by Don Fels
Boeing execs should read Thomas Pynchon's new novel. Credit: Penguin
Thomas Pynchon’s new novel “Bleeding Edge,” set in New York City between the 2000 tech crash and 9/11, gives us a rich surface of language, many glimpses of depth and understanding and questions much worth asking. Seattle has a bit part as a Purgatory for geeks, a placeless reality — neither Silicon Valley nor Silicon Alley — commanded by evil emperor Bill Gates.
Pynchon knows Seattle first hand from his time as a technical writer for Boeing. Writing for Boeing about its developing missile systems provided important groundwork for his masterpiece “Gravity’s Rainbow.” As Pynchon knows, and much of Seattle has forgotten, it was Boeing that brought computing power and the defense industry to Seattle. The Department of Defense, Boeing’s longstanding partner, is also where the Internet was developed. The Internet is both foreground and background in “Bleeding Edge.” As both historian and philosopher of history, Pynchon reminds us that the origins of the Internet are not to be discounted.
“Bleeding Edge” is a compelling, at times laugh out loud, serious and paranoid book about the Internet and the space/non-space it fills in our lives. Non-Internet reality, ‘meatspace’ in the novel, is New York, and Pynchon has lovingly sketched the city’s geography and architecture and daily life — sounds and soundtracks, subways and taxis, restaurants, dives, takeout, the “newspaper of record,” delivery boys and trucks — its actuality a reflection of intermixed present and past. New York becomes a place that can be felt and completely, or maybe incompletely, lived in. The experience of living there, the author argues, affects all the cultural artifacts that the city produces, including the Internet itself.
Pynchon’s Internet, preceded by the flows and structures of global capitalism — all but hidden by the chatter of popular culture skittering nervously across the surface — is anonymous, endless and often lonely. It fosters paranoia, a long-standing preoccupation of Pynchon’s. Filled with detritus, yet surprisingly devoid of layers, the Internet creates place as we in the physical world understand it. Toward the end of the novel, after 9/11, Pynchon conjures an Internet of ghosts; a space of forgotten webpages where avatars can freely roam.
It takes a bit of reading to become accustomed to Pynchon’s language. His many characters speak in a nervous, wisecracking, run-on style of jive, taglines, riffs and one-liners. The plot (never ever the point for Pynchon) is really the plotting, the layering and intersection of meaning, a gradual awareness of the rhythm, ebb and flow of a foreign language.
“It’s really just another maze, only invisible,” writes Pynchon in “Bleeding Edge”, describing a web-based security program called DeepArcher. “You’re dowsing for transparent links, each measuring one pixel by one, each link vanishing and relocating as soon as it’s clicked on … an invisible self-recoding pathway, no chance of retracing it”
The act of measuring, of plotting a place with no known coordinates is classic Pynchon. Perhaps plot in Pynchon is in fact mapmaking. The author devoted a whole novel to the tale of pioneering surveyors Charles Mason and Jeremiah Dixon, they of Mason-Dixon line fame.
As the book wanders in and out of place nd non-place, Pynchon never loses track of the essential fact that global capitalism has not made all the world the same. It is worthy of consideration then to think through how Pynchon might characterize Boeing’s recent attempt to untether from place; the outsourcing of the 787, and the effort to get Seattle machinists to accept a significant downgrade in pay in exchange for the contract to build the 777X.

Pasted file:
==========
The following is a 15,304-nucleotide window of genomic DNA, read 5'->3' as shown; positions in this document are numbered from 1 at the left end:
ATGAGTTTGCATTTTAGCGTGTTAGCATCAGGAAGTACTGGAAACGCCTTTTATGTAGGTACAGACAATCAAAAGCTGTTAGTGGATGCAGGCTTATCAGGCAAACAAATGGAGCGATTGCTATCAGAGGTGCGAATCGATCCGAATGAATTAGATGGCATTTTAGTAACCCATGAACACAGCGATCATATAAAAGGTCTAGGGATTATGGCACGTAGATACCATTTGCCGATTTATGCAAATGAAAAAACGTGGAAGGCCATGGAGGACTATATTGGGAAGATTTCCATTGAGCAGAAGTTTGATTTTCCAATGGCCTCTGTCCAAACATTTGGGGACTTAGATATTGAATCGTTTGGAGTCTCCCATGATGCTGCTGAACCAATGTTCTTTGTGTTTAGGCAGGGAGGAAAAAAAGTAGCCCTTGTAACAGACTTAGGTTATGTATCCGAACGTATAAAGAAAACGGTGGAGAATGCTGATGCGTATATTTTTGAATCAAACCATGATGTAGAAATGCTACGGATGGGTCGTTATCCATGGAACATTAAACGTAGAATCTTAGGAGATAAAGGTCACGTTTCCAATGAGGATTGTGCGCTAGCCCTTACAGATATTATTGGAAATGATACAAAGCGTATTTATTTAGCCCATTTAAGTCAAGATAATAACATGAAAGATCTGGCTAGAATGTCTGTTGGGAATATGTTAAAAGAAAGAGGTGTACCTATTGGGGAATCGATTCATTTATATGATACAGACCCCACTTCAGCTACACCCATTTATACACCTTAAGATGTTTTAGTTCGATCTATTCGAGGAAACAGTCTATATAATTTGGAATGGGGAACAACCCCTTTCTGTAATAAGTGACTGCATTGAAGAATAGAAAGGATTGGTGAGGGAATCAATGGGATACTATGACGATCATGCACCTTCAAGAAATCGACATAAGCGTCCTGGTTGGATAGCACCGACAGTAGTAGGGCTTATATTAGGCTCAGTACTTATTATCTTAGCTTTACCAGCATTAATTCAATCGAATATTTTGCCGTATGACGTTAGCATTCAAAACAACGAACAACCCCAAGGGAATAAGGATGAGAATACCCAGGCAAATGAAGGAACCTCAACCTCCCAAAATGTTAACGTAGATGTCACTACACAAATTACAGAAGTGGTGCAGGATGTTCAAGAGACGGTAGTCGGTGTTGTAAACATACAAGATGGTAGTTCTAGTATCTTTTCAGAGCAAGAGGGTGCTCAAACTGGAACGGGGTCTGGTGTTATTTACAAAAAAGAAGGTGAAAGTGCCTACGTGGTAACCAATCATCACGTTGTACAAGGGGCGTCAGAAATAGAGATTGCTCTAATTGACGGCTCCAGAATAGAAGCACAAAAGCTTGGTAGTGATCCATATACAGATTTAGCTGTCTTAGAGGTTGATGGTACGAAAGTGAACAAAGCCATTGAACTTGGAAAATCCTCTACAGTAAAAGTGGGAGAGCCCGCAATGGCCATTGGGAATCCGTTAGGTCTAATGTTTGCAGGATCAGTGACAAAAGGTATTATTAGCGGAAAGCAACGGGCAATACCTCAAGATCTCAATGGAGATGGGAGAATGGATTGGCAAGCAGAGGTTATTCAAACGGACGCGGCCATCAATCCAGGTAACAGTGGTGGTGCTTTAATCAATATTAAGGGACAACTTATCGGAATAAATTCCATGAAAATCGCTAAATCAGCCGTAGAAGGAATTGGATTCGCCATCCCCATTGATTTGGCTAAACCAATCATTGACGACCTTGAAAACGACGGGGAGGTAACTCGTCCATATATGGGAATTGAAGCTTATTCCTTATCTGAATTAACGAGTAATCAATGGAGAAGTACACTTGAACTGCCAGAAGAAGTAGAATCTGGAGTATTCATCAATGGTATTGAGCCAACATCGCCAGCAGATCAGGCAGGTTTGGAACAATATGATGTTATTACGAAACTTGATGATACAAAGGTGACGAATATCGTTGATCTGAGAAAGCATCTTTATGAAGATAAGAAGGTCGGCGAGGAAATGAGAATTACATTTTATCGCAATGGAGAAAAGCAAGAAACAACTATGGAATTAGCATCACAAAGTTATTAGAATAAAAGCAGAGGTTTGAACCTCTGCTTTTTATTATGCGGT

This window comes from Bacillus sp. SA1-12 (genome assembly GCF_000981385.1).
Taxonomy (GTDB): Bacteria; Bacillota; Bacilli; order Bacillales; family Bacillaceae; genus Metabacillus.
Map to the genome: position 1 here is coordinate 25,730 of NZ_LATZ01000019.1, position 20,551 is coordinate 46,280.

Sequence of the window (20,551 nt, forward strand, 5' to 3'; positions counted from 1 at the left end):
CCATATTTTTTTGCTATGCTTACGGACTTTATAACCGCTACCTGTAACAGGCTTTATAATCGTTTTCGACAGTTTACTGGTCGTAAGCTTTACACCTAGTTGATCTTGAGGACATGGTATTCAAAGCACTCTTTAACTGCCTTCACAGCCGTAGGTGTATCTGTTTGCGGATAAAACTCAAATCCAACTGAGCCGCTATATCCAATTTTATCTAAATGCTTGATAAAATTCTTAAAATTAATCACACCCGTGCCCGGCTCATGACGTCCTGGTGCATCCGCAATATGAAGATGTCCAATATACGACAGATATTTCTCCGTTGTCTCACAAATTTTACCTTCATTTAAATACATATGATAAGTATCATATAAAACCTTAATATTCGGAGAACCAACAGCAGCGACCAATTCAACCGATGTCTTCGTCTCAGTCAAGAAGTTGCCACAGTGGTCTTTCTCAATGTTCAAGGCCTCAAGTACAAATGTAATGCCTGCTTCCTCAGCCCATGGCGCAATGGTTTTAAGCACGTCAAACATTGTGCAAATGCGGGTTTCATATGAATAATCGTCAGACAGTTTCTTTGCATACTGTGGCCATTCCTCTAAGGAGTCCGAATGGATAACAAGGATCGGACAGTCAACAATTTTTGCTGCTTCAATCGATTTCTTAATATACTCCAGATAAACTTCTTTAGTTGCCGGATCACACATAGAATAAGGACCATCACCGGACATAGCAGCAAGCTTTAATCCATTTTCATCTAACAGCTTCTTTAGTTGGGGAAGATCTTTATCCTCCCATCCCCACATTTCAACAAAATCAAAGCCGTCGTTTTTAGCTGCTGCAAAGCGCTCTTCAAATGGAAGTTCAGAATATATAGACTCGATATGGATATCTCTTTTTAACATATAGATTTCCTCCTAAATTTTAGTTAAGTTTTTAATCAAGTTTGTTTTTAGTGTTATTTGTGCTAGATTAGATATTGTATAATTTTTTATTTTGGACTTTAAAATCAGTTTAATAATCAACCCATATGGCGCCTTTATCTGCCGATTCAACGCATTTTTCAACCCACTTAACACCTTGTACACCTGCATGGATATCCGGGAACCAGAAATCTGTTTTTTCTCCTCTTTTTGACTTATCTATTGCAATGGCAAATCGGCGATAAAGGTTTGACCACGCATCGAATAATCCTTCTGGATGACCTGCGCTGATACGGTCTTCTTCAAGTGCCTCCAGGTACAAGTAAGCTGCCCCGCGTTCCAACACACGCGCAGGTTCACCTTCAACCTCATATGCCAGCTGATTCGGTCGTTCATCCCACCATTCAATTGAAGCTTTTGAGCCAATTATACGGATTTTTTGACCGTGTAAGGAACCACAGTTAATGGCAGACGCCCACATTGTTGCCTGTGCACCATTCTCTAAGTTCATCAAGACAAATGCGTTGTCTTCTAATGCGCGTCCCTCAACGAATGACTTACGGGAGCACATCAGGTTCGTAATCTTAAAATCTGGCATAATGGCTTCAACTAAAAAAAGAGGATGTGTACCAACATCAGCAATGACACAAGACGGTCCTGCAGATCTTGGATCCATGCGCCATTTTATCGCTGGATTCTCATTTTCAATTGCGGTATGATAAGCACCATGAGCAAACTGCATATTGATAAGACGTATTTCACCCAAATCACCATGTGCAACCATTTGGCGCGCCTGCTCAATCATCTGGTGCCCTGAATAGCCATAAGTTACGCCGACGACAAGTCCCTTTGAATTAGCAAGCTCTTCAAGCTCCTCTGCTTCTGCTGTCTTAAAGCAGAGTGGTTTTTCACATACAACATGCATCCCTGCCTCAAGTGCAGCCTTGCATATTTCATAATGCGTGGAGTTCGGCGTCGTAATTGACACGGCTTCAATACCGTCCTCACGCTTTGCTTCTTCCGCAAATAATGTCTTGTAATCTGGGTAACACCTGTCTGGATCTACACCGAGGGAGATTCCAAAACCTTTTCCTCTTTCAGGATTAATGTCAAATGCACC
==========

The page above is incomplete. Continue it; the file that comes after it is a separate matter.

Taken at face value, Boeing seems to believe that place does not matter, or no longer matters; that anything can happen anywhere. Generations of airplanes have been built in Seattle by generations of machinists. Executives at Boeing propose that the future ability of machinists to build airplanes has no relation to what was built before in Seattle. They propose that an airplane culture can emerge rapidly and anywhere. The fact that the strategy has so far failed spectacularly appears not to color their decision in the least.
Boeing of course had a great deal to do with the development of Seattle’s meatspace. The geography of Seattle had a great deal to do with William Boeing’s decision to build airplanes. Initially, he came to Seattle directly from Yale to buy timber, and began working with highly skilled Scandinavian wooden boat builders, whom he hired to build wooden planes. Having made globetrotting easy, Boeing certainly helped shape our sense that the world is interconnected. But the company has mixed up what “Bleeding Edge” makes so clear: Place matters. Place develops out of people and the culture they create. Places are not interchangeable, nor are those who live and work in them.
The Internet appears frictionless, presenting a model of the world that allows people to click in and out of time and space. Boeing has fallen for the fiction of a world that is as frictionless as the Internet.
In the end, Pynchon’s Internet becomes a place of ghosts. It is his way of saying that the space of the web isn’t smooth, but rather bent by the very history of the medium.
As it bends, the Internet becomes less a space of transition and transaction and more a place where people live. Now old enough to have a past, the Internet has been warped by its own history. That warp is what Pynchon so emphatically embraces in “Bleeding Edge.”
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